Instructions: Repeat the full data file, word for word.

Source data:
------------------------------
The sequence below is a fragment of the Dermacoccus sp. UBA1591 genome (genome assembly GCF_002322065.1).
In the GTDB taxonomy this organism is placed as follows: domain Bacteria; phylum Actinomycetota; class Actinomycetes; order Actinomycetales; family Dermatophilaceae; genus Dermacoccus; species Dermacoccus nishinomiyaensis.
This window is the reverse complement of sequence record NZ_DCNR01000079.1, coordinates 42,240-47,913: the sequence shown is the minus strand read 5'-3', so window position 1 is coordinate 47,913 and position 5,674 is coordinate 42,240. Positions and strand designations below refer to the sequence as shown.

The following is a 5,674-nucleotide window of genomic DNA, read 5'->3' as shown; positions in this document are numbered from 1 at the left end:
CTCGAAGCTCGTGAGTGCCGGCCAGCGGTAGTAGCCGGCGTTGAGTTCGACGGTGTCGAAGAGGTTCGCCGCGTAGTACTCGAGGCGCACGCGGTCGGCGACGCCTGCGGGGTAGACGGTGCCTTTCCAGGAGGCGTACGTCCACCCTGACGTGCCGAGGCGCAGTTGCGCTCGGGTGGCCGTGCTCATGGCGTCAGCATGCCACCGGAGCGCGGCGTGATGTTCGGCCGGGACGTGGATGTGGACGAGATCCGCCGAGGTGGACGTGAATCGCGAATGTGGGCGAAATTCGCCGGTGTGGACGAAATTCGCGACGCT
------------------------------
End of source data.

The sequence below is a fragment of the Dermacoccus sp. UBA1591 genome (genome assembly GCF_002322065.1).
In the GTDB taxonomy this organism is placed as follows: domain Bacteria; phylum Actinomycetota; class Actinomycetes; order Actinomycetales; family Dermatophilaceae; genus Dermacoccus; species Dermacoccus nishinomiyaensis.
This window is the reverse complement of sequence record NZ_DCNR01000079.1, coordinates 42,240-47,913: the sequence shown is the minus strand read 5'-3', so window position 1 is coordinate 47,913 and position 5,674 is coordinate 42,240. Positions and strand designations below refer to the sequence as shown.

The following is a 5,674-nucleotide window of genomic DNA, read 5'->3' as shown; positions in this document are numbered from 1 at the left end:
CTCGAAGCTCGTGAGTGCCGGCCAGCGGTAGTAGCCGGCGTTGAGTTCGACGGTGTCGAAGAGGTTCGCCGCGTAGTACTCGAGGCGCACGCGGTCGGCGACGCCTGCGGGGTAGACGGTGCCTTTCCAGGAGGCGTACGTCCACCCTGACGTGCCGAGGCGCAGTTGCGCTCGGGTGGCCGTGCTCATGGCGTCAGCATGCCACCGGAGCGCGGCGTGATGTTCGGCCGGGACGTGGATGTGGACGAGATCCGCCGAGGTGGACGTGAATCGCGAATGTGGGCGAAATTCGCCGGTGTGGACGAAATTCGCGACGCT